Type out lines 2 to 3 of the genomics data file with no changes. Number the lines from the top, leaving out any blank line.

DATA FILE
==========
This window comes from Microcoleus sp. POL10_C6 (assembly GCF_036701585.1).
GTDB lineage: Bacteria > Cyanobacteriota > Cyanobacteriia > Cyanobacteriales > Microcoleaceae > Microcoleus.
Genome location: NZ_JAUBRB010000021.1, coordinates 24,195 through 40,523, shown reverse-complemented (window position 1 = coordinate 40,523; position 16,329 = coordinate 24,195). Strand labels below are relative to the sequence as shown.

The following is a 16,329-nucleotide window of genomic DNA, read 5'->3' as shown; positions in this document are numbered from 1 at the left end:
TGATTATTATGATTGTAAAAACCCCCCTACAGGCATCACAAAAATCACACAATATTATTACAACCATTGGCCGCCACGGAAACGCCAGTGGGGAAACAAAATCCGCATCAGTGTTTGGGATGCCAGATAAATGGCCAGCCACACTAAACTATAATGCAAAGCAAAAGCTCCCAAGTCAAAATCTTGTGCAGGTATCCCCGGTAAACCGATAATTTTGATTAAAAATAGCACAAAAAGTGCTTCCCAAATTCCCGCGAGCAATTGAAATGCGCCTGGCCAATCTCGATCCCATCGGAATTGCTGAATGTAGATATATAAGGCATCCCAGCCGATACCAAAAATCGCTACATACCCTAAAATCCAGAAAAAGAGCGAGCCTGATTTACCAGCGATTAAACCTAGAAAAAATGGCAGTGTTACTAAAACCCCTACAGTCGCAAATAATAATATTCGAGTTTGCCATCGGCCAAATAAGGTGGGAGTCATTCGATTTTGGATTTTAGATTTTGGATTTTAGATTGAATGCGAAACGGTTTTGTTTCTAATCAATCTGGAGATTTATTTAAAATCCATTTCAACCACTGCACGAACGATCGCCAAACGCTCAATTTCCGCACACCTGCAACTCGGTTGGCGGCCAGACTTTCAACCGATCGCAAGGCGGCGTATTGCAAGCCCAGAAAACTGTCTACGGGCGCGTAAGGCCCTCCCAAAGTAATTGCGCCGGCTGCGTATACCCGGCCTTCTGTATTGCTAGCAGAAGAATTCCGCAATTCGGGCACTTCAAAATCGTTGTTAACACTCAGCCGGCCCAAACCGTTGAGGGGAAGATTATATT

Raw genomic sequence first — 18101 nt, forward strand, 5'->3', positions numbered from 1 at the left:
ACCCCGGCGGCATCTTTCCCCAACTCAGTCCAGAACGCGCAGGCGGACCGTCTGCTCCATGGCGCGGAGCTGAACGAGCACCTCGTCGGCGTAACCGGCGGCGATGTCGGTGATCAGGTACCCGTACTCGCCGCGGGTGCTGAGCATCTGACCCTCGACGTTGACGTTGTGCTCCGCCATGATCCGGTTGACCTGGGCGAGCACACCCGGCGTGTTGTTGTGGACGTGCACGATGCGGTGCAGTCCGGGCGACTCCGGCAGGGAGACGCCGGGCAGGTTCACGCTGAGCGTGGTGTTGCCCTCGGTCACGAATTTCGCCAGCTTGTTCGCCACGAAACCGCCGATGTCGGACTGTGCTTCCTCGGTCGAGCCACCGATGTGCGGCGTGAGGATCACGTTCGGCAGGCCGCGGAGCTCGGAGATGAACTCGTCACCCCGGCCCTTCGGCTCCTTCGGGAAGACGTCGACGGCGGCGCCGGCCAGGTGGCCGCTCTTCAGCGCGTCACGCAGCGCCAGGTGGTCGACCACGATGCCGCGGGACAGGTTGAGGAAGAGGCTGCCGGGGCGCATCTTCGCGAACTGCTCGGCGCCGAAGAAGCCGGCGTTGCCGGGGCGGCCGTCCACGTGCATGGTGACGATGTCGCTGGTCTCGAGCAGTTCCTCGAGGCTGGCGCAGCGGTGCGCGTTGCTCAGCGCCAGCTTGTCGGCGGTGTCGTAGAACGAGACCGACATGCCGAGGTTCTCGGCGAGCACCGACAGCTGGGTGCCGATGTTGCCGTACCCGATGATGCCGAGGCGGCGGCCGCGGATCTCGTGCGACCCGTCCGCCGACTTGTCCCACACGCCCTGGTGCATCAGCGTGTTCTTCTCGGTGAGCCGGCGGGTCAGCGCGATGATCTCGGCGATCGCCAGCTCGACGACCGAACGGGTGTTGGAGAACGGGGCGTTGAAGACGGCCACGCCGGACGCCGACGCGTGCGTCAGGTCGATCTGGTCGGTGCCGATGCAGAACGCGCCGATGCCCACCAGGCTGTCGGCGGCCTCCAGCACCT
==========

GTDB lineage: Bacteria > Cyanobacteriota > Cyanobacteriia > Cyanobacteriales > Microcoleaceae > Microcoleus.
Genome location: NZ_JAUBRB010000021.1, coordinates 24,195 through 40,523, shown reverse-complemented (window position 1 = coordinate 40,523; position 16,329 = coordinate 24,195). Strand labels below are relative to the sequence as shown.